Before I started working at Whole Foods last December, I was only an occasional shopper. I went in when I needed something specific, like broccoli rabe or gluten-free cupcakes for a friend’s party. I never wanted to buy more than a few items because I didn’t trust myself. Everything in the store seems like such a good idea—organic, all-natural, so good for you—that I kept myself confined to only the essentials out of financial necessity. My secret fear was that I would go into a shopping trance and wake up in the parking lot with half my bank account missing on a week’s worth of groceries. Like many secret fears, it was based on letting out the worst side of myself.
I met David Melito a few weeks ago when I was on vacation in Los Angeles. We were talking about our shared interest in money, mine because—well, you’re reading The Billfold right now, aren’t you?—and his because he’s a production accountant in the film industry.
"I think if we make a special effort to cultivate good relationships with people at work, get to know the other people, and bring our basic good human qualities to the workplace, that we can make a tremendous difference," he writes. "Then, whatever kind of work we do, it can be a source of satisfaction."
Gothamist has really terrific profiles of five of the 1,400 workers at Resorts World Casino who saw their pay double from $10-$12/hour to $20 or more, plus benefits after their union struck a new contract deal for them. Here's Jeannine Nixon, who works at the casino as a customer relations representative.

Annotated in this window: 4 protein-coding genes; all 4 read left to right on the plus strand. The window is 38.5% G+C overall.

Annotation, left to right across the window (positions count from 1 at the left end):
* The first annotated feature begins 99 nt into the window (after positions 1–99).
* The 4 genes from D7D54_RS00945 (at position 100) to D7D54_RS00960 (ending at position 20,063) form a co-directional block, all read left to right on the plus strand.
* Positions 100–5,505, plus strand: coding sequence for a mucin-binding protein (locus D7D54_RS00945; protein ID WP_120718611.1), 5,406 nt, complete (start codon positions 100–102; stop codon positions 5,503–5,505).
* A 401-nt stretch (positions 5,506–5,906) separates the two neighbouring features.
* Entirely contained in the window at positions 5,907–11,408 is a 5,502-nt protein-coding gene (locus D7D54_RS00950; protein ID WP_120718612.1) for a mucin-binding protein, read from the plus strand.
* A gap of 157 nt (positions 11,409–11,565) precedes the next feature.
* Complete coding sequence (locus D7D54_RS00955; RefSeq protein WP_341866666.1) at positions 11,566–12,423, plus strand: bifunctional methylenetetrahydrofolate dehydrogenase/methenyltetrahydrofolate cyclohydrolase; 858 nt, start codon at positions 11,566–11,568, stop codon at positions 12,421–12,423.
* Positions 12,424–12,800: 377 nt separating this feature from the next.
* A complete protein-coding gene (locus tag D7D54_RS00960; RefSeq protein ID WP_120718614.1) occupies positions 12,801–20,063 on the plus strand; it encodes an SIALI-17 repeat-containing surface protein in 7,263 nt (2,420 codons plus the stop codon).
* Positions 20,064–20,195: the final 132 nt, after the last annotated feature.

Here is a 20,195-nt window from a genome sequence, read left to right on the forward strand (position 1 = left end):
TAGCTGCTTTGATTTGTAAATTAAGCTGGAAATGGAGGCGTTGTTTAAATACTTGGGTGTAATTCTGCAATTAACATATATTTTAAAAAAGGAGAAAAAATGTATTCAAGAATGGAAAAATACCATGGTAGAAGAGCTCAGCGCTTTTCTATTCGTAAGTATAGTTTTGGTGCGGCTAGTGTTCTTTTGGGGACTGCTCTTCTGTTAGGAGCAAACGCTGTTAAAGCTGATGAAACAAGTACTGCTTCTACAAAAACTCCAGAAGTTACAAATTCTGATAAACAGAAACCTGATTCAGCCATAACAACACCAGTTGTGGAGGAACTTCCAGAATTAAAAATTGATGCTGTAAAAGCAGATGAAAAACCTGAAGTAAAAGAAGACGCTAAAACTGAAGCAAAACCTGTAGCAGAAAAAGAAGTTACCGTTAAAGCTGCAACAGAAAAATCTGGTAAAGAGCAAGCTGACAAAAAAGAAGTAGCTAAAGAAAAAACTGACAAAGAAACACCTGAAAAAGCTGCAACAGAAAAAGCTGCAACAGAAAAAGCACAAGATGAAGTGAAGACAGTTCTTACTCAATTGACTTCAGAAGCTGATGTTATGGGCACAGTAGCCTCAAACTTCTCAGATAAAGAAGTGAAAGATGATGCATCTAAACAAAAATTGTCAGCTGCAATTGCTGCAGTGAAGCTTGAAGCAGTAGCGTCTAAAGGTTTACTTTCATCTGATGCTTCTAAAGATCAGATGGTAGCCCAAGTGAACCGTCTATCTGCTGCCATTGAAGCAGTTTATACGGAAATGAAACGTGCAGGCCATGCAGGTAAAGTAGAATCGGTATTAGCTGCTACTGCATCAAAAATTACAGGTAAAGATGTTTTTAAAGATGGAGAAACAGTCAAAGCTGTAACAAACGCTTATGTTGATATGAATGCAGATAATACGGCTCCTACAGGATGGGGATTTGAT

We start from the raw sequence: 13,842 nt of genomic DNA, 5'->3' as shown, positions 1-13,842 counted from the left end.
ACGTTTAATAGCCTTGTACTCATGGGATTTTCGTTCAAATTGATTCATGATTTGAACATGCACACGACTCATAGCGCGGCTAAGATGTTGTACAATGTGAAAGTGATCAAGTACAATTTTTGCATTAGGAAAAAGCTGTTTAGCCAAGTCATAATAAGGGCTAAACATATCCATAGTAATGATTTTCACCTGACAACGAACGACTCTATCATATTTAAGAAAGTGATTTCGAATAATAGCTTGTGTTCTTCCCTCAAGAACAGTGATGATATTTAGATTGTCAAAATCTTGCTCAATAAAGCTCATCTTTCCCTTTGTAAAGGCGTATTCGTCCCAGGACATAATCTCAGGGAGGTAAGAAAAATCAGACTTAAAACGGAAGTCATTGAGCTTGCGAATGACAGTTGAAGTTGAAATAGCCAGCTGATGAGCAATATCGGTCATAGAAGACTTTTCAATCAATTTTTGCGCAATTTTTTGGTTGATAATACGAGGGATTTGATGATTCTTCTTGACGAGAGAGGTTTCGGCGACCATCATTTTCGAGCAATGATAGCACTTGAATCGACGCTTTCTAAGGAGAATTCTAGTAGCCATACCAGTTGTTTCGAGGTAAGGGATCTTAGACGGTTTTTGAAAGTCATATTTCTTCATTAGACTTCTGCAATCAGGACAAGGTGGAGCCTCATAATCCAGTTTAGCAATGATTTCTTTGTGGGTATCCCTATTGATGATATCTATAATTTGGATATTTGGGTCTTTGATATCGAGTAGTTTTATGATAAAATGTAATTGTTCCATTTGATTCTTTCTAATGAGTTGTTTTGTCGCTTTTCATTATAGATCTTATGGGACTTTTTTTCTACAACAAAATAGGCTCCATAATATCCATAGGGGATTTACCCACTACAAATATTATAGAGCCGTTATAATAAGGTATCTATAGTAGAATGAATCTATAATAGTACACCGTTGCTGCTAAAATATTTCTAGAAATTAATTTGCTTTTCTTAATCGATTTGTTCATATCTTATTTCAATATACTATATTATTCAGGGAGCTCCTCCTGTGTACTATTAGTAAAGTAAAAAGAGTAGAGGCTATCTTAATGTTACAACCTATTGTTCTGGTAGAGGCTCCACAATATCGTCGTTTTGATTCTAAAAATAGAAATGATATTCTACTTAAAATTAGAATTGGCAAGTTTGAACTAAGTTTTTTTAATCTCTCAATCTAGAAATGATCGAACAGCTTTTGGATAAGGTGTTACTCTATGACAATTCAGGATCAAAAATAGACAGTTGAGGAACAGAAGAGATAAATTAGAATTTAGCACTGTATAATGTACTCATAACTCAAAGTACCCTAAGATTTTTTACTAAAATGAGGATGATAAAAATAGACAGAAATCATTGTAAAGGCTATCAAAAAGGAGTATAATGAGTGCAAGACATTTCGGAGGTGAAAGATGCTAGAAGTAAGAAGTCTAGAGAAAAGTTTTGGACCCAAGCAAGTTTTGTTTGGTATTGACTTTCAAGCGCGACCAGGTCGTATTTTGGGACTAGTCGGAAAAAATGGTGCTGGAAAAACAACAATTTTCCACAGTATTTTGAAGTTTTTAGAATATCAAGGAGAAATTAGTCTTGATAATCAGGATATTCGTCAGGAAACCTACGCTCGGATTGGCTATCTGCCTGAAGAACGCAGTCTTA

Dear Money Talks, I work in a small department of a large university. I started there as a graduate assistant, and over three years I have worked my way up to a full-time staff member in a position I essentially created for myself. I really like the job and my coworkers, I get great benefits, and I am not eager to leave this workplace except for, of course, the salary.
It started with my interview, to which I wore a "nice" black T-shirt, jeans, and sparkly sandals that I borrowed from a friend of mine named Lessie. I was 22 years old and had no idea what I was doing.
There are many reasons to say no to an offer. Sometimes it’s not a good fit; the position isn’t exciting, the company culture isn’t right, or the salary is too low. Sometimes, after going through the interview process and envisioning what your life will look like in the position (that you’ve yet to accept), your real priorities become clear. I’ve had a few opportunities to say no to job offers, which I recognize is an enormous privilege, and it hasn’t always been a good thing. There are a few types of jobs that I’ve said no to.
All of which is to say, don’t quit your day job, or if you do, don’t join a 20-person brass band.
We are told from a young age to never, ever speak about money. Don’t ask anybody how much they make, or how much they paid for their car, or how much they pay in rent for that beautiful apartment. It is tacky, it is rude, it’s not something that nice people do. I am not one of those nice people. Talking about the cost of things, for me, is a necessity. If I got something for cheap, and someone asks me about it, I am more than willing to tell them how much I paid, because I live in New York, and not a whole lot about this place is very cheap. I try to employ this kind of transparency in my day-to-day, because I think that breaking down the barriers that we create when it comes to finances is important.